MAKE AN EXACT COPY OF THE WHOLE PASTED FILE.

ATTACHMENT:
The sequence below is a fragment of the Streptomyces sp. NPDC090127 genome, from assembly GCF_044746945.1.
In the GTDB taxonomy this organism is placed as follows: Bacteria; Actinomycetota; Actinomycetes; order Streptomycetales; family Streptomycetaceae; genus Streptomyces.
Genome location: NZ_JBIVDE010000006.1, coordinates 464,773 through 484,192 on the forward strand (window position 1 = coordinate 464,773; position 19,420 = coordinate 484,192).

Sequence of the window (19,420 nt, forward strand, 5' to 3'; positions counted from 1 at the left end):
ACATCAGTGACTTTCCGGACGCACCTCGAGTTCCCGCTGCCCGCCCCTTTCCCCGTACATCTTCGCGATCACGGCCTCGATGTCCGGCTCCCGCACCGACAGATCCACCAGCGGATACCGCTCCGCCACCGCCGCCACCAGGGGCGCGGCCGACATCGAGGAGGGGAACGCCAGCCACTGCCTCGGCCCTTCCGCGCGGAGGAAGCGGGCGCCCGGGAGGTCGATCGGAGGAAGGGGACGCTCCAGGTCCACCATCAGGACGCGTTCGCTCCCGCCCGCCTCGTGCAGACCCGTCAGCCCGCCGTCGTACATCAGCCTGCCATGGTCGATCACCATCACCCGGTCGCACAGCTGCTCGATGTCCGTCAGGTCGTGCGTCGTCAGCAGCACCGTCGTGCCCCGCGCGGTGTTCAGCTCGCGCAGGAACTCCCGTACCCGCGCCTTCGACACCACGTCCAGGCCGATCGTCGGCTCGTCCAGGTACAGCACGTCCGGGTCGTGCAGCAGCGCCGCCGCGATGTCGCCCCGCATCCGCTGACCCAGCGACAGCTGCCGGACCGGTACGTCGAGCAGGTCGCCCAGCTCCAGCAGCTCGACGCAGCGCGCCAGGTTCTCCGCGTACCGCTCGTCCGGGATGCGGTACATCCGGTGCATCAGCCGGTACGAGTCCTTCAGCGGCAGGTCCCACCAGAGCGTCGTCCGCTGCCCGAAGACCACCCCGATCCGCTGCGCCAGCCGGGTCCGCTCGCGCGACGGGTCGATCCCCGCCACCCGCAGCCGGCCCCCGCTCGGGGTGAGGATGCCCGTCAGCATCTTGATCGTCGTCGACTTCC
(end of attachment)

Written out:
The sequence below is a fragment of the Streptomyces sp. NPDC090127 genome, from assembly GCF_044746945.1.
In the GTDB taxonomy this organism is placed as follows: Bacteria; Actinomycetota; Actinomycetes; order Streptomycetales; family Streptomycetaceae; genus Streptomyces.
Genome location: NZ_JBIVDE010000006.1, coordinates 464,773 through 484,192 on the forward strand (window position 1 = coordinate 464,773; position 19,420 = coordinate 484,192).

Sequence of the window (19,420 nt, forward strand, 5' to 3'; positions counted from 1 at the left end):
ACATCAGTGACTTTCCGGACGCACCTCGAGTTCCCGCTGCCCGCCCCTTTCCCCGTACATCTTCGCGATCACGGCCTCGATGTCCGGCTCCCGCACCGACAGATCCACCAGCGGATACCGCTCCGCCACCGCCGCCACCAGGGGCGCGGCCGACATCGAGGAGGGGAACGCCAGCCACTGCCTCGGCCCTTCCGCGCGGAGGAAGCGGGCGCCCGGGAGGTCGATCGGAGGAAGGGGACGCTCCAGGTCCACCATCAGGACGCGTTCGCTCCCGCCCGCCTCGTGCAGACCCGTCAGCCCGCCGTCGTACATCAGCCTGCCATGGTCGATCACCATCACCCGGTCGCACAGCTGCTCGATGTCCGTCAGGTCGTGCGTCGTCAGCAGCACCGTCGTGCCCCGCGCGGTGTTCAGCTCGCGCAGGAACTCCCGTACCCGCGCCTTCGACACCACGTCCAGGCCGATCGTCGGCTCGTCCAGGTACAGCACGTCCGGGTCGTGCAGCAGCGCCGCCGCGATGTCGCCCCGCATCCGCTGACCCAGCGACAGCTGCCGGACCGGTACGTCGAGCAGGTCGCCCAGCTCCAGCAGCTCGACGCAGCGCGCCAGGTTCTCCGCGTACCGCTCGTCCGGGATGCGGTACATCCGGTGCATCAGCCGGTACGAGTCCTTCAGCGGCAGGTCCCACCAGAGCGTCGTCCGCTGCCCGAAGACCACCCCGATCCGCTGCGCCAGCCGGGTCCGCTCGCGCGACGGGTCGATCCCCGCCACCCGCAGCCGGCCCCCGCTCGGGGTGAGGATGCCCGTCAGCATCTTGATCGTCGTCGACTTCC